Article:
Heritage, nature or wildlife. What’s your pick? Occupying the bottom stretch of the Coromandel Coast, Tamil Nadu sits comfortably in the lap of nature. Supremely rich in culture and heritage, it is home to the ancient Chola Dynasty, the state has a wealth of temple architecture. A social-distancing friendly destination, especially in the hill stations, the towering mountains and charming landscape offer countless reasons as to why this southern gem should be your next vacation destination post the pandemic.
Step Back In tIme
The rich history of Tamil Nadu has resulted in many notable sights across the state. Its diversity is best exemplified in the plethora of religious sites including a number of churches, mosques and even Buddhist monasteries.
The Chola dynasty that ruled the region till the 13th century is credited with the most outstanding temples that showcase the grandeur of the bygone era. During their reign of nearly 1,500 years, the Chola temples became the hub of economic, political and cultural activities. Head to the Great Living Chola Temples, a Unesco World Heritage Site, to witness their architectural brilliance. The site includes three great temples— the Brihadeeswarar Temple at Thanjavur, the Airavatesvara Temple at Darasuram and the Gangaikonda Cholapuram Temple at Jayankondam.
The Group of Monuments at Mahabalipuram, another Unesco World Heritage Site, is a collection of monolithic monuments built by the Pallava kings in the 7th and 8th centuries. The rock sculptures are inspired by tales from Mahabharata and are a sight to behold. Some of the prominent ones are Arjuna’s Penance, Pancha Rathas, Varaha Mandapam, Mahisha suramarthini Mandapa etc., Located in the heart of Madurai, the Meenakshi Temple, built in 6th century BC, is one of the most iconic attractions down south. Madurai situated on the banks of River Vaigai, has a rich cultural heritage passed on from the great Tamil Sangam era which is more than 2500 years old. It was the capital city of Pandya Kings. Meenakshi Temple is dedicated to Parvathi or Meenakshi – the consort of Lord Shiva. It is a splendid example of Dravidian Architecture. The temple has doors in all four directions for devotees to enter. However, it’s the Koodal Azhagar Temple here that is believed to be older than the Meenakshi Temple. Dedicated to Lord Vishnu, one can spot the three varied statues in different postures—standing, sitting and reclining.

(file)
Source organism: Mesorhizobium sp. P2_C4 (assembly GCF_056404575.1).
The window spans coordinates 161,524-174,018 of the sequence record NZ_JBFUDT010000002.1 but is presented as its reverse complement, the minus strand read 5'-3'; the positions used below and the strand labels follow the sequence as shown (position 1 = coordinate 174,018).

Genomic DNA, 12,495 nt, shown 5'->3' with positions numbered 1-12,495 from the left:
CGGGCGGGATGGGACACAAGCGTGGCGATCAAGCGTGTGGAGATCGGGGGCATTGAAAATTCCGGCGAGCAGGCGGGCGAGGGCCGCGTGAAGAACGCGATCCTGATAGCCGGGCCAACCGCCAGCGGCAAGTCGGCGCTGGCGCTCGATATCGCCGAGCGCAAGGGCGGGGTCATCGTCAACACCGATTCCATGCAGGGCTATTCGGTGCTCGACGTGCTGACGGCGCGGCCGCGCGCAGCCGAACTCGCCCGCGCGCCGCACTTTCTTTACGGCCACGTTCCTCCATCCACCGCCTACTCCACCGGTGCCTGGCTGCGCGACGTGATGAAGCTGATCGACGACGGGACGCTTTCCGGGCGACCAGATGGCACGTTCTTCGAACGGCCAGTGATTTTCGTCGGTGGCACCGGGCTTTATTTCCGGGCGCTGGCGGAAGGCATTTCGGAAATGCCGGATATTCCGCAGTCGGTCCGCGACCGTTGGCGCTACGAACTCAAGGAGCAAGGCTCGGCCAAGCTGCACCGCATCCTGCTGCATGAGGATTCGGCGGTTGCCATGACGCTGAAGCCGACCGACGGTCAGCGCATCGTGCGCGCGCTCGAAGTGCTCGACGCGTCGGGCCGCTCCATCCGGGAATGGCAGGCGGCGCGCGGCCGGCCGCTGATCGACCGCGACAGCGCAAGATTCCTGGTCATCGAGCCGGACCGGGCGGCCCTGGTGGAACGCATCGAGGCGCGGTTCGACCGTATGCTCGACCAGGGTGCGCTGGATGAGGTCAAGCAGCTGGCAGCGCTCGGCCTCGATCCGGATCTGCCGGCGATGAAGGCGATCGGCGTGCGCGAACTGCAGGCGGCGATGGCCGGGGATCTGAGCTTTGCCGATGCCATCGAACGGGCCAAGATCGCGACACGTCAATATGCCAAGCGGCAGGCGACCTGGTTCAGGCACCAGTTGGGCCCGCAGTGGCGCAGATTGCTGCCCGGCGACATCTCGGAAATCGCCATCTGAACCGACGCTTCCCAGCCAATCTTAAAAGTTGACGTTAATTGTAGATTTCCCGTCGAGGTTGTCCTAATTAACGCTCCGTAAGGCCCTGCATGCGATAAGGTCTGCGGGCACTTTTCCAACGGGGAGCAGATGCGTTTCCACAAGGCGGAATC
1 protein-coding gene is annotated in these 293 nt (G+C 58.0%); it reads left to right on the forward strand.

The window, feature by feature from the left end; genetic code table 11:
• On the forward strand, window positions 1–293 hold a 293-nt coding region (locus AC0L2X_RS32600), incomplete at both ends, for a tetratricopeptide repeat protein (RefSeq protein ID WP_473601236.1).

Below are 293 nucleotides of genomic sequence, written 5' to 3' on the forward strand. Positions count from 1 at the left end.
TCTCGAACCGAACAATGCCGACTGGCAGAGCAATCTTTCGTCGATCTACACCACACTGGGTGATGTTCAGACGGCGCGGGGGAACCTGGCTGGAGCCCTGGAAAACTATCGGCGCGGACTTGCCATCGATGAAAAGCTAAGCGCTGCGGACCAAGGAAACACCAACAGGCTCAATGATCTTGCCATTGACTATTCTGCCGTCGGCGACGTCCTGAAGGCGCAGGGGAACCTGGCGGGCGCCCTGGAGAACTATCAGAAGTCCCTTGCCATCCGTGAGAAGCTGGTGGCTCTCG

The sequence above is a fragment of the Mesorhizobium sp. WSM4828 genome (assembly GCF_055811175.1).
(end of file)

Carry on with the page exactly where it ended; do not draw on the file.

Along the Coast
With the Indian Ocean in the south and the Bay of Bengal in the east, this Tamil Nadu is the perfect destination for a beach holiday. Each beach has its own charm with resorts and tiny cafés serving delicacies as you gaze into that picture-perfect sunset.
Apart from the monolithic structures, the sandy beach of Mahabalipuram also attracts hordes of tourists from all over the world. If you love swimming and windsurfing then this is the ideal spot for you. The Mahabalipuram Dance Festival held during winters every year is another reason to hit this beach town.
The southernmost tip of the Indian mainland, Kanyakumari is located at the confluence of the Bay of Bengal, the Indian Ocean and the Arabian Sea. Its tranquil aura is contrasted by the roaring tides of the sea, making it the perfect getaway for those who prefer the solitude of a less-touristy beach. The sight of the waves striking the rocks makes for an alluring visual. While in Kanyakumari, you can pay your respects to goddess Kanya Kumari at the 3,000-year-old Kumari Amman Temple, visit the Padmanabhapuram Palace and the century-old lighthouse. A memorial dedicated to Swami Vivekananda, 500 meters from main land, accessible by a ferry service and gigantic 40 meters high statue of Tiruvalluvar, a great poet – saint are major attractions.